Kansas City Life: Going Private Arbitrage

Aug. 03, 2015 7:41 PM ETKCLI4 Comments
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REITs, Long-Term Horizon, real estate, crowdfunding

Contributor Since 2010

An investor who, like most, is seeking ideas that generate alpha. I enjoy arbitrage and special situations, as well as traditional long ideas.

Last Thursday, Kansas City Life Insurance (OTC:KCLI) announced it would be putting forth a proposal to essentially take the company private, with the goal of reducing the number of shareholders to under 300 to avoid the burdensome reporting requirements under the Exchange Act. To do this, the company proposes to complete a 1-for-250 reverse split immediately followed by a 250-for-1 split, with any shareholder holding less than 250 shares at time of the reverse split receiving $52.50 per share in cash (instead of receiving a fractional share). The stock currently trades at ~$47 and the vote on the proposal is scheduled for December 17, 2015. A proxy hasn't been filed yet, but will be soon according to the 8-K filed last week.

For anyone who is familiar with the odd-lot tender strategy, the arbitrage should be obvious. For those of you who aren't, the arbitrage opportunity is to purchase 249 shares (or less) and have your shares cashed out at $52.50 upon the reverse split taking effect. At today's closing price of $47.10, the current spread offers upside of ~$1300 (equal to ~10% IRR and ~30% annualized return).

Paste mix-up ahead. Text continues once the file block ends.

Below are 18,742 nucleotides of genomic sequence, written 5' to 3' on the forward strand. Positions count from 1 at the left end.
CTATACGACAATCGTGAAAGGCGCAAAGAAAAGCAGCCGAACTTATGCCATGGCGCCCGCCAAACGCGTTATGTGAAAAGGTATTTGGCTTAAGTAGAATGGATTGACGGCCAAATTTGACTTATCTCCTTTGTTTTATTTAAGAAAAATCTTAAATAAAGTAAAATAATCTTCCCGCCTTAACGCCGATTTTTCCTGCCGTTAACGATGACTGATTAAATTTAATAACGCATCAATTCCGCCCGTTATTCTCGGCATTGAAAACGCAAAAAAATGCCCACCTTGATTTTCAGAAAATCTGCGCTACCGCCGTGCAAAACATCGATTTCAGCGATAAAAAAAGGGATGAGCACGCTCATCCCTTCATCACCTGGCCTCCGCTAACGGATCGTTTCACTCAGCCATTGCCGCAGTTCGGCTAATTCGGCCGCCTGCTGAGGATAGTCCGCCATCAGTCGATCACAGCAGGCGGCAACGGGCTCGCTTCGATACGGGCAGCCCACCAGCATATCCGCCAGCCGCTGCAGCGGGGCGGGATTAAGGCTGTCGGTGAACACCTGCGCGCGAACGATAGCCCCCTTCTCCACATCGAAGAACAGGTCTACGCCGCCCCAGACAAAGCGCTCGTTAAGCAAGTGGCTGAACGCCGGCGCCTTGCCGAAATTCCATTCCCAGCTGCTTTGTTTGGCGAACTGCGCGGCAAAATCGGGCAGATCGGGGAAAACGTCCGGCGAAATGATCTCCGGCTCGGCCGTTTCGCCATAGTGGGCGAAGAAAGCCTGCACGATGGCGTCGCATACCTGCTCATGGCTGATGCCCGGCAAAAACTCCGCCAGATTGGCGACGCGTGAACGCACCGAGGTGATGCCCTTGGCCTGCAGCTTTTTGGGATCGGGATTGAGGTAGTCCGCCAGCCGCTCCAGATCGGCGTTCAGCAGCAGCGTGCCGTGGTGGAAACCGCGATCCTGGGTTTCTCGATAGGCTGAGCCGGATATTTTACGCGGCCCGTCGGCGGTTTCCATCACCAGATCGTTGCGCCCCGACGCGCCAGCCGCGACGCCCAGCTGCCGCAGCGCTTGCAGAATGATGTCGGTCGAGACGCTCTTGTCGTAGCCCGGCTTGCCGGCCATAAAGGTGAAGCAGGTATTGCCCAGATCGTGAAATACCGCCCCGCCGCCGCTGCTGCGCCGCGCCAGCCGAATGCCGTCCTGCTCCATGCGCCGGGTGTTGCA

Stock Price


Tender Price




Gross Profit


What I like about this trade is, unlike a merger, there aren't any financing or regulatory risks. The only comprehensible risk is that the deal doesn't occur because of an unsuccessful vote (or the board deciding to pull the offer). I view this risk as remote and one worth taking for the potential return.

But, if the deal did "break", the downside likely isn't that far below today's stock price. The stock traded at $42 pre-announcement, which is probably near the downside level. The company currently trades at 0.7X book value and generally trades below its peers. The insurance industry is also experiencing some mild consolidation, likely helping to limit the downside.

Disclosure: I am/we are long KCLI.

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